Is it any wonder that supplier executives embrace the concept of global engineering with apprehension? As Siemens President George Perry noted in a recent speech: It's one thing to be multinational, quite another to provide seamless global supply.

But suppliers can crack the global engineering nut. "We have to," says Robin Mackie, a director of the Express Group, an engineering services firm based in Gateshead, U.K.

Tier 1 suppliers are beginning to globally source from Tier 2 and 3 suppliers, and many of these lower-tier suppliers are panicking because they lack the engineering capabilities to meet the demand.

That's where Mr. Mackie hopes to fill the void. He's attending this year's Society of Automotive Engineers International Congress and Exposition in Detroit in hopes of linking up with companies in need, particularly American ones lacking an engineering presence in Europe.

"We're looking for American companies under pressure from the JCIs (interiors megasupplier Johnson Controls Inc.) of the world to support them in Europe," Mr. Mackie says. "Companies who say, 'We're not big enough to be global on our own.'"

Those who are big enough have discovered that modern communication tools such as videoconferencing, teleconferencing, electronic mail and the Internet can tame even the most daunting challenges.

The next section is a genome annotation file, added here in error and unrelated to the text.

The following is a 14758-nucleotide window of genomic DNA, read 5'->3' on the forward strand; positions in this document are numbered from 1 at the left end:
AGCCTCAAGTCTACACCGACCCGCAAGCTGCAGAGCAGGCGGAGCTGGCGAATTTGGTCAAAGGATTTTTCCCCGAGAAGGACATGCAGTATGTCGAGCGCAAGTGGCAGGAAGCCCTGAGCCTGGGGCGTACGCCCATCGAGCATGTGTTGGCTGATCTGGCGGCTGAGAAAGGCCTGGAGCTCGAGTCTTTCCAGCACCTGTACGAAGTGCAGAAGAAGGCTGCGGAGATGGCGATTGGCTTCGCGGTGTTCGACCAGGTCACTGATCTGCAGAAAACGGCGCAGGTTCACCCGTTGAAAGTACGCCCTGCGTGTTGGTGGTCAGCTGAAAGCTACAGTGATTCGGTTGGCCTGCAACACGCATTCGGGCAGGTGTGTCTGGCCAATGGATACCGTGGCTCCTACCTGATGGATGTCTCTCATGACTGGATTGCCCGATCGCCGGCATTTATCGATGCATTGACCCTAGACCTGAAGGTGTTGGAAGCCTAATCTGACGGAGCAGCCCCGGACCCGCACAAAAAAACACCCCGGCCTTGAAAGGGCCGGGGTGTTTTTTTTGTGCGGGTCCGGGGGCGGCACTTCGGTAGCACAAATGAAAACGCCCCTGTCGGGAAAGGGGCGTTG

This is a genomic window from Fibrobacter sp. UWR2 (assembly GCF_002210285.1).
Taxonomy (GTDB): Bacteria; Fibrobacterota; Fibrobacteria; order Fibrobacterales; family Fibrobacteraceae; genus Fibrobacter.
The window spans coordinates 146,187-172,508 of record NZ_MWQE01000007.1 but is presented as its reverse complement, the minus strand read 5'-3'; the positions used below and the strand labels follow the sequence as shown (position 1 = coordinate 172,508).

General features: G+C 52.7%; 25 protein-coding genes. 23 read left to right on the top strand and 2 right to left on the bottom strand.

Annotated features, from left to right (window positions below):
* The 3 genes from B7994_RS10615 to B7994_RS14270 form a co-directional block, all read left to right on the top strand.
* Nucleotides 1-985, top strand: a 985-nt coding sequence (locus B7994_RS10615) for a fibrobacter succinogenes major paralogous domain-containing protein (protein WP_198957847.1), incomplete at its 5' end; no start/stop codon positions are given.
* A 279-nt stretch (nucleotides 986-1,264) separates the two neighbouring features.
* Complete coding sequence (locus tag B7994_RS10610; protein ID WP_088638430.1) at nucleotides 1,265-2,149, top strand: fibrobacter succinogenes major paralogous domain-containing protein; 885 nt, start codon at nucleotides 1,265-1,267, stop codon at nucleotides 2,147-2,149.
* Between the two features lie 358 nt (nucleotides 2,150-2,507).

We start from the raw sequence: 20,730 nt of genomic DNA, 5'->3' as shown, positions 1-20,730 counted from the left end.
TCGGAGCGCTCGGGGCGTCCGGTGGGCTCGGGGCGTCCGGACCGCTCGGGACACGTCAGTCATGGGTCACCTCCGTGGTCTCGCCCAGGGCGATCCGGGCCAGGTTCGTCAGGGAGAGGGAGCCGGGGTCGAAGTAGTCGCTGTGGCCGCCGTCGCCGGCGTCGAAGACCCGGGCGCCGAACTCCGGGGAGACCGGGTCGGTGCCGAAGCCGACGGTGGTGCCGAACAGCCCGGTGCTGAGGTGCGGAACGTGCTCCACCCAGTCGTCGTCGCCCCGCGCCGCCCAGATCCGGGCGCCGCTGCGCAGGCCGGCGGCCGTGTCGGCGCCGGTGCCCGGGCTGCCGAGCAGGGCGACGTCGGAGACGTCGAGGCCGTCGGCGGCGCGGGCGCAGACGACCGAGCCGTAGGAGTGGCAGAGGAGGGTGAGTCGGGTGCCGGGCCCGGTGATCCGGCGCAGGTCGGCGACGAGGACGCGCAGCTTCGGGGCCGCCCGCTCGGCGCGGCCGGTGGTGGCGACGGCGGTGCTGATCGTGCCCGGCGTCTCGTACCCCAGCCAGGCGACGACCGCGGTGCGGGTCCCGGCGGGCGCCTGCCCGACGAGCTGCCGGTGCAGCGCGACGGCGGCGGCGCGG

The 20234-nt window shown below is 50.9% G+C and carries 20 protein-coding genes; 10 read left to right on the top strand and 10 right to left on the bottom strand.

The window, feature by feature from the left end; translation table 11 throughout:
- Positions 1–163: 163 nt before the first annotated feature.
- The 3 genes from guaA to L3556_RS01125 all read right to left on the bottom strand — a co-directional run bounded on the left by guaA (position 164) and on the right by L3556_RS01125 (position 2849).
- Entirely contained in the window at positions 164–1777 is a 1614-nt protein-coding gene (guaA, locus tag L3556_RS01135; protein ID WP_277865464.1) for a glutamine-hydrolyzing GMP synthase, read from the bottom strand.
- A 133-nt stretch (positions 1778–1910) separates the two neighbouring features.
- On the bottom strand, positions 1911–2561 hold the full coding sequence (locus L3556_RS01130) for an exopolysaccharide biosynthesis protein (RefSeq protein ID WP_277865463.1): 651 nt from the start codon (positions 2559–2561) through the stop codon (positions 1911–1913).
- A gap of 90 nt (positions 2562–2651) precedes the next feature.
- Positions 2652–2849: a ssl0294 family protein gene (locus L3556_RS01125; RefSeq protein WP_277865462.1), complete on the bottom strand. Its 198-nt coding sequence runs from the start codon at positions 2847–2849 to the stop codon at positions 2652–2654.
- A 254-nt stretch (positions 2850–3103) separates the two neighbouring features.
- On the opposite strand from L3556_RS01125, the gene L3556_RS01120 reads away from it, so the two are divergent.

Restraint systems giant TRW Automotive has connected its engineers, located in every corner of the world, to a product data management system that simplifies the process of changing a design. The "Change Request System" was first operating in North America 10 years ago, and it was taken global two years ago, says Douglas Campbell, TRW's vice president of engineering for inflatable restraint systems.

"Everyone involved in the product has real-time electronic signoff using standardized software," Mr. Campbell says. "We can have review of a design and have all parties sign off or have problems resolved within hours or within a day globally."

In addition, Mr. Campbell says it's common for him to be in video- and teleconferences several times a week with foreign colleagues, a convenience that limits trips to individual facilities to a few each year.

David Sakata spends nearly two hours a day in video- and teleconferences. As vice president and general manager of the powertrain products division of Freudenberg-NOK General Partnership, he knows plenty about global engineering.

His company is an amalgamation of Japanese (NOK) and German (Freuden-berg) suppliers combining their strengths in North America and beyond. By linking up, the company can provide global support through well-established local operations and provide critical cross-cultural training to help employees better serve customers.

Mr. Sakata is a product of such training. Growing up in Chicago, he knew little Japanese when he began a two-year stint in Japan with Freudenberg-NOK in 1986. But his staff was fluent, and he learned.

He admits it was a difficult transition, but by the time his service was over he was glad his assignment was extended by another six months.

"Once you make that adjustment, it can be comfortable and quite enjoyable," Mr. Sakata says. "I was not that anxious to get back home."